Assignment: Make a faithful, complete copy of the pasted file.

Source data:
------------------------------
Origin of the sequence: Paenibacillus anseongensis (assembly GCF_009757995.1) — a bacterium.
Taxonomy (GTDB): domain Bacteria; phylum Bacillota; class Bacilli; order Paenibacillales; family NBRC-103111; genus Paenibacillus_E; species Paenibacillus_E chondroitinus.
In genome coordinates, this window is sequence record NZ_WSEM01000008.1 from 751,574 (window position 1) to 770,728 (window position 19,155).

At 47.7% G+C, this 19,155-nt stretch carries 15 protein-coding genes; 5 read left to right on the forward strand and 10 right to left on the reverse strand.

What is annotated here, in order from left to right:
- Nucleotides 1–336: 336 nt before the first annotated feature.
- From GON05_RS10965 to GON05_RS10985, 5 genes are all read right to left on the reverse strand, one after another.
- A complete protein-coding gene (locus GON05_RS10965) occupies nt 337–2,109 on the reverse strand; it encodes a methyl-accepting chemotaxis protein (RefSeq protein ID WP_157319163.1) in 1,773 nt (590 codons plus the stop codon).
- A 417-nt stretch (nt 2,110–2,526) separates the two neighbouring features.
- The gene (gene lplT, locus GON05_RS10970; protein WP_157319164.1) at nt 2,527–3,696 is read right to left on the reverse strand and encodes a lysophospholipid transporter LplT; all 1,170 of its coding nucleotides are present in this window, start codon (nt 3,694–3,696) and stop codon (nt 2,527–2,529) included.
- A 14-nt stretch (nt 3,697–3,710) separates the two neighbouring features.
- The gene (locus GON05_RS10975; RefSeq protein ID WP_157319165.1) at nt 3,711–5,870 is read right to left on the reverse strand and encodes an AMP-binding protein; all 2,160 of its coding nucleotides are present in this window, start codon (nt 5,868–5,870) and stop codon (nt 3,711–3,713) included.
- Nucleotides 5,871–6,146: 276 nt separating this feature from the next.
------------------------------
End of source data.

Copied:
Origin of the sequence: Paenibacillus anseongensis (assembly GCF_009757995.1) — a bacterium.
Taxonomy (GTDB): domain Bacteria; phylum Bacillota; class Bacilli; order Paenibacillales; family NBRC-103111; genus Paenibacillus_E; species Paenibacillus_E chondroitinus.
In genome coordinates, this window is sequence record NZ_WSEM01000008.1 from 751,574 (window position 1) to 770,728 (window position 19,155).

At 47.7% G+C, this 19,155-nt stretch carries 15 protein-coding genes; 5 read left to right on the forward strand and 10 right to left on the reverse strand.

What is annotated here, in order from left to right:
- Nucleotides 1–336: 336 nt before the first annotated feature.
- From GON05_RS10965 to GON05_RS10985, 5 genes are all read right to left on the reverse strand, one after another.
- A complete protein-coding gene (locus GON05_RS10965) occupies nt 337–2,109 on the reverse strand; it encodes a methyl-accepting chemotaxis protein (RefSeq protein ID WP_157319163.1) in 1,773 nt (590 codons plus the stop codon).
- A 417-nt stretch (nt 2,110–2,526) separates the two neighbouring features.
- The gene (gene lplT, locus GON05_RS10970; protein WP_157319164.1) at nt 2,527–3,696 is read right to left on the reverse strand and encodes a lysophospholipid transporter LplT; all 1,170 of its coding nucleotides are present in this window, start codon (nt 3,694–3,696) and stop codon (nt 2,527–2,529) included.
- A 14-nt stretch (nt 3,697–3,710) separates the two neighbouring features.
- The gene (locus GON05_RS10975; RefSeq protein ID WP_157319165.1) at nt 3,711–5,870 is read right to left on the reverse strand and encodes an AMP-binding protein; all 2,160 of its coding nucleotides are present in this window, start codon (nt 5,868–5,870) and stop codon (nt 3,711–3,713) included.
- Nucleotides 5,871–6,146: 276 nt separating this feature from the next.